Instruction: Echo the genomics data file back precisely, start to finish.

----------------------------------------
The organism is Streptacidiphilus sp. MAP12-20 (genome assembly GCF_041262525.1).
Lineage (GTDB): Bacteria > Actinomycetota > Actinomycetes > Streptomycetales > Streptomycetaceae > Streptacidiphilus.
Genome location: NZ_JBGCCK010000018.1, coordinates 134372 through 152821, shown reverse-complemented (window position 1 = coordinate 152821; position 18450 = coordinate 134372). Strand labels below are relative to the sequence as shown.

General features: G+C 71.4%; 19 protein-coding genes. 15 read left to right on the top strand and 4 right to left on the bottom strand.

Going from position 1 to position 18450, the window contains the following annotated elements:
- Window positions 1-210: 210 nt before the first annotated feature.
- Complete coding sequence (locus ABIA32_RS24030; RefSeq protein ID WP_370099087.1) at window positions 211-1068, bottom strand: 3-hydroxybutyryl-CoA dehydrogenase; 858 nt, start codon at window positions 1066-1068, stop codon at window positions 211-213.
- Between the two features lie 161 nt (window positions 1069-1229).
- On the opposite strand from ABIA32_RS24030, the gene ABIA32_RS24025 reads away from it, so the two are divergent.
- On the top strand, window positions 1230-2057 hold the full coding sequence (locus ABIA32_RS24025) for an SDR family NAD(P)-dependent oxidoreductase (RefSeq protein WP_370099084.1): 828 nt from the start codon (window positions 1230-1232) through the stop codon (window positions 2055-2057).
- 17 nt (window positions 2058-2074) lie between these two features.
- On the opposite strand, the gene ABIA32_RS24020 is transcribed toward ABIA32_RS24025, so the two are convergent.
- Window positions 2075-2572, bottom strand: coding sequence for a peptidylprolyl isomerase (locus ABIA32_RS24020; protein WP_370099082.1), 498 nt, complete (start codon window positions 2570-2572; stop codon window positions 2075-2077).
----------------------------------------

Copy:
The organism is Streptacidiphilus sp. MAP12-20 (genome assembly GCF_041262525.1).
Lineage (GTDB): Bacteria > Actinomycetota > Actinomycetes > Streptomycetales > Streptomycetaceae > Streptacidiphilus.
Genome location: NZ_JBGCCK010000018.1, coordinates 134372 through 152821, shown reverse-complemented (window position 1 = coordinate 152821; position 18450 = coordinate 134372). Strand labels below are relative to the sequence as shown.

General features: G+C 71.4%; 19 protein-coding genes. 15 read left to right on the top strand and 4 right to left on the bottom strand.

Going from position 1 to position 18450, the window contains the following annotated elements:
- Window positions 1-210: 210 nt before the first annotated feature.
- Complete coding sequence (locus ABIA32_RS24030; RefSeq protein ID WP_370099087.1) at window positions 211-1068, bottom strand: 3-hydroxybutyryl-CoA dehydrogenase; 858 nt, start codon at window positions 1066-1068, stop codon at window positions 211-213.
- Between the two features lie 161 nt (window positions 1069-1229).
- On the opposite strand from ABIA32_RS24030, the gene ABIA32_RS24025 reads away from it, so the two are divergent.
- On the top strand, window positions 1230-2057 hold the full coding sequence (locus ABIA32_RS24025) for an SDR family NAD(P)-dependent oxidoreductase (RefSeq protein WP_370099084.1): 828 nt from the start codon (window positions 1230-1232) through the stop codon (window positions 2055-2057).
- 17 nt (window positions 2058-2074) lie between these two features.
- On the opposite strand, the gene ABIA32_RS24020 is transcribed toward ABIA32_RS24025, so the two are convergent.
- Window positions 2075-2572, bottom strand: coding sequence for a peptidylprolyl isomerase (locus ABIA32_RS24020; protein WP_370099082.1), 498 nt, complete (start codon window positions 2570-2572; stop codon window positions 2075-2077).